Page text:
The Subjunctive 3


Now for the perfect and pluperfect subjunctive forms, both active and passive. These are similar in that they all use a verb’s perfect, not its present, stem. So that’s eg- not ag– for agere, amav- not am– for amare etc. When you’ve found the stem, you add the appropriate ending to form either the perfect or the pluperfect subjunctive.

The perfect endings are very similar to the endings of the future perfect: try to use this as a memory aid. The perfect subjunctive endings are -erim, -eris, -erit, –erimus, –eritis, -erint. A perfect subjunctive active looks like this: laudaverimlaudaveris, etc.

The pluperfect subjunctive endings have a characteristic double ‘s’, which you should use to help you identify them: -issem, -isses, -isset, -issemus, –issetis, –issent. So a pluperfect subjunctive active looks like this: laudavissem, laudavisses, etc.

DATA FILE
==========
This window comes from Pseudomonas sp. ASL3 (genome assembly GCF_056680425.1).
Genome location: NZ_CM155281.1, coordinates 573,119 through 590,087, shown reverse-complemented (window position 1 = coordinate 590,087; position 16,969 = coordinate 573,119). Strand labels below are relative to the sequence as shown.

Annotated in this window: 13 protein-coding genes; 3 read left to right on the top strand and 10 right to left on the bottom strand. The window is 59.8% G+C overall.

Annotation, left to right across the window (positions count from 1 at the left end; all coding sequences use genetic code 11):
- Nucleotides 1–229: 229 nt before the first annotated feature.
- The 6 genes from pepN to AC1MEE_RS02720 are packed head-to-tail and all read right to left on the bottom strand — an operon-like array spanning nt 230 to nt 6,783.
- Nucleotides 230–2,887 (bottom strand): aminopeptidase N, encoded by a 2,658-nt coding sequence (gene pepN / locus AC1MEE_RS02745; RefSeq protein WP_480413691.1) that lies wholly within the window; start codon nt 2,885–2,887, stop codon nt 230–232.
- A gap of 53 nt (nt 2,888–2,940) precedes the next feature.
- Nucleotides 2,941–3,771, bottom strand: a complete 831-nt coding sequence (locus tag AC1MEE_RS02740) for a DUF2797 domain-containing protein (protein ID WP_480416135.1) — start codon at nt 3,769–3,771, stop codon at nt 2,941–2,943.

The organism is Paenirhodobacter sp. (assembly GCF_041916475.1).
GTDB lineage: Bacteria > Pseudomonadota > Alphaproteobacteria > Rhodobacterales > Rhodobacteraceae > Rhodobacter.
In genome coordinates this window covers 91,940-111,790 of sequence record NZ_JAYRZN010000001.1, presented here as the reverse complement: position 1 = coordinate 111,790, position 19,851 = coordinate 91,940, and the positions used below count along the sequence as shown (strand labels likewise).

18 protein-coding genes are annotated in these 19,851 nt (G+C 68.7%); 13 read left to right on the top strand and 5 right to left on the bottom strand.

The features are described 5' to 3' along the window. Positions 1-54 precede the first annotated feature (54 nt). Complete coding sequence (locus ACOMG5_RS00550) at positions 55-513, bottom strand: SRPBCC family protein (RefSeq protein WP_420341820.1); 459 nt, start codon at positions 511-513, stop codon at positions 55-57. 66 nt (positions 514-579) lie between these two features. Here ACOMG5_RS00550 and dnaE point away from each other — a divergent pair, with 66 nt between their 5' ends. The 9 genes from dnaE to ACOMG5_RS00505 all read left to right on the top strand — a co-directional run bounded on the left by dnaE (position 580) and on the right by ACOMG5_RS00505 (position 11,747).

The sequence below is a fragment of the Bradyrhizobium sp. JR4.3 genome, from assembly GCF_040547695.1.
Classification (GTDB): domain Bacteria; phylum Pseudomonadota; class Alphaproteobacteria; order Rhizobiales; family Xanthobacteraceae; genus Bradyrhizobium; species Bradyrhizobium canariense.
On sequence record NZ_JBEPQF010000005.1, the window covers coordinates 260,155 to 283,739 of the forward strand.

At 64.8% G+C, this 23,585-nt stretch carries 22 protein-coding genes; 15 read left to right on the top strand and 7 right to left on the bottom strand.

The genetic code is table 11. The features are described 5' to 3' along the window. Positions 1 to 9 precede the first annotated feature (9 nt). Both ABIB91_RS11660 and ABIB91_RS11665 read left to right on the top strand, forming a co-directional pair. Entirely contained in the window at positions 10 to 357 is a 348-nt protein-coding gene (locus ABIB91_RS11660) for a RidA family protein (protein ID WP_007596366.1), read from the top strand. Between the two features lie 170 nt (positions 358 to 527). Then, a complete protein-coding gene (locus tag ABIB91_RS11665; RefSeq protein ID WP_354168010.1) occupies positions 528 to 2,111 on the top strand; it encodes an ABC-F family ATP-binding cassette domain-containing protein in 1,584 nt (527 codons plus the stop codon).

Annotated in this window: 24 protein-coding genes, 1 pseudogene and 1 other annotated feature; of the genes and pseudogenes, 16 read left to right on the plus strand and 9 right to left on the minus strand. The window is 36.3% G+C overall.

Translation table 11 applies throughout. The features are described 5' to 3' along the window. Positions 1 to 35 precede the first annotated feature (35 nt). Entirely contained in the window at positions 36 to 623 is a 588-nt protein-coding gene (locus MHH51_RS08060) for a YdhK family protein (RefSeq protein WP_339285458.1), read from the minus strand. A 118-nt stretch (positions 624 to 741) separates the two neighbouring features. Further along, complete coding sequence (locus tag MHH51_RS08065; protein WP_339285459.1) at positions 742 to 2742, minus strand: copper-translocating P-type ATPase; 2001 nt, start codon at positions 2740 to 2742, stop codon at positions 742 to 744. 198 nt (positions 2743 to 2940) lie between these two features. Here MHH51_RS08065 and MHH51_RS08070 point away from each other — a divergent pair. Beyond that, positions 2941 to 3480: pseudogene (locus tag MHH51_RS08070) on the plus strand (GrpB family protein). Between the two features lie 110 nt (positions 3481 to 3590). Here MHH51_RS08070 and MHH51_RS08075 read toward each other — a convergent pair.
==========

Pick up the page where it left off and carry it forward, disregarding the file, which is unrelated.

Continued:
Those are the active forms. The passive forms are very similar. In both cases you take the perfect passive participle (amatus, monitus etc.) and you add the verb esse. For the perfect, it’s esse in the present subjunctive (sim, sis, sit …); for the pluperfect it’s esse in the imperfect subjunctive (essem, esses, esset …). So you get forms like amatus sim and amatus essem.

That’s a lot of new forms. As always, don’t feel you have to memorise them now. Remember you’ll be translating mostly from Latin, so it’s more a case of recognising which subjunctive is which, not learning every single ending off by heart.

Another help is that you will rarely meet the imperfect, perfect, and pluperfect subjunctives on their own. They have different uses according to the type of clause they’re used in. For the moment, just aim to be able to distinguish the four types of subjunctive.